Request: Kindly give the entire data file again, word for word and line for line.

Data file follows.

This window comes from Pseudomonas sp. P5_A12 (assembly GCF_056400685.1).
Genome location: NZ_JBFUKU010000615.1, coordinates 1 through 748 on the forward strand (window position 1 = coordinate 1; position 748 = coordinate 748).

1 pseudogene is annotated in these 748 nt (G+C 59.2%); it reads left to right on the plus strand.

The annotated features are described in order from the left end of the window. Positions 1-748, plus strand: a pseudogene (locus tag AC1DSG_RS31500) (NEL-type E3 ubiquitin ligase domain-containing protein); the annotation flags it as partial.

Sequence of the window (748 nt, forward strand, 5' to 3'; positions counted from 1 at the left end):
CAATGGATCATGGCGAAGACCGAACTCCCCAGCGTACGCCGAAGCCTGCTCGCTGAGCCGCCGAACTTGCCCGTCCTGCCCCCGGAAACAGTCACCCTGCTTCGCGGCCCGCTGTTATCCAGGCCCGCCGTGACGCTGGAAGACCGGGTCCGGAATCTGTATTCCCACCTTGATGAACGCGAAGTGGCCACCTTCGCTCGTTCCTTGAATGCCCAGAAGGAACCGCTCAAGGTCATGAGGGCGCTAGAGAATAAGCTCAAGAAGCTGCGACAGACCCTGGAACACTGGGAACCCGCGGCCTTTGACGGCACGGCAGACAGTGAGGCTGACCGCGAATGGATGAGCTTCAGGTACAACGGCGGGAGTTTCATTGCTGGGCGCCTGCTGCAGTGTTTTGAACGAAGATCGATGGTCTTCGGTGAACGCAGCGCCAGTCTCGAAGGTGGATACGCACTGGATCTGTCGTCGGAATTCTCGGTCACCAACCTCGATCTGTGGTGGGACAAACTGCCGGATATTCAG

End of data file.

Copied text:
This window comes from Pseudomonas sp. P5_A12 (assembly GCF_056400685.1).
Genome location: NZ_JBFUKU010000615.1, coordinates 1 through 748 on the forward strand (window position 1 = coordinate 1; position 748 = coordinate 748).

1 pseudogene is annotated in these 748 nt (G+C 59.2%); it reads left to right on the plus strand.

The annotated features are described in order from the left end of the window. Positions 1-748, plus strand: a pseudogene (locus tag AC1DSG_RS31500) (NEL-type E3 ubiquitin ligase domain-containing protein); the annotation flags it as partial.

Sequence of the window (748 nt, forward strand, 5' to 3'; positions counted from 1 at the left end):
CAATGGATCATGGCGAAGACCGAACTCCCCAGCGTACGCCGAAGCCTGCTCGCTGAGCCGCCGAACTTGCCCGTCCTGCCCCCGGAAACAGTCACCCTGCTTCGCGGCCCGCTGTTATCCAGGCCCGCCGTGACGCTGGAAGACCGGGTCCGGAATCTGTATTCCCACCTTGATGAACGCGAAGTGGCCACCTTCGCTCGTTCCTTGAATGCCCAGAAGGAACCGCTCAAGGTCATGAGGGCGCTAGAGAATAAGCTCAAGAAGCTGCGACAGACCCTGGAACACTGGGAACCCGCGGCCTTTGACGGCACGGCAGACAGTGAGGCTGACCGCGAATGGATGAGCTTCAGGTACAACGGCGGGAGTTTCATTGCTGGGCGCCTGCTGCAGTGTTTTGAACGAAGATCGATGGTCTTCGGTGAACGCAGCGCCAGTCTCGAAGGTGGATACGCACTGGATCTGTCGTCGGAATTCTCGGTCACCAACCTCGATCTGTGGTGGGACAAACTGCCGGATATTCAG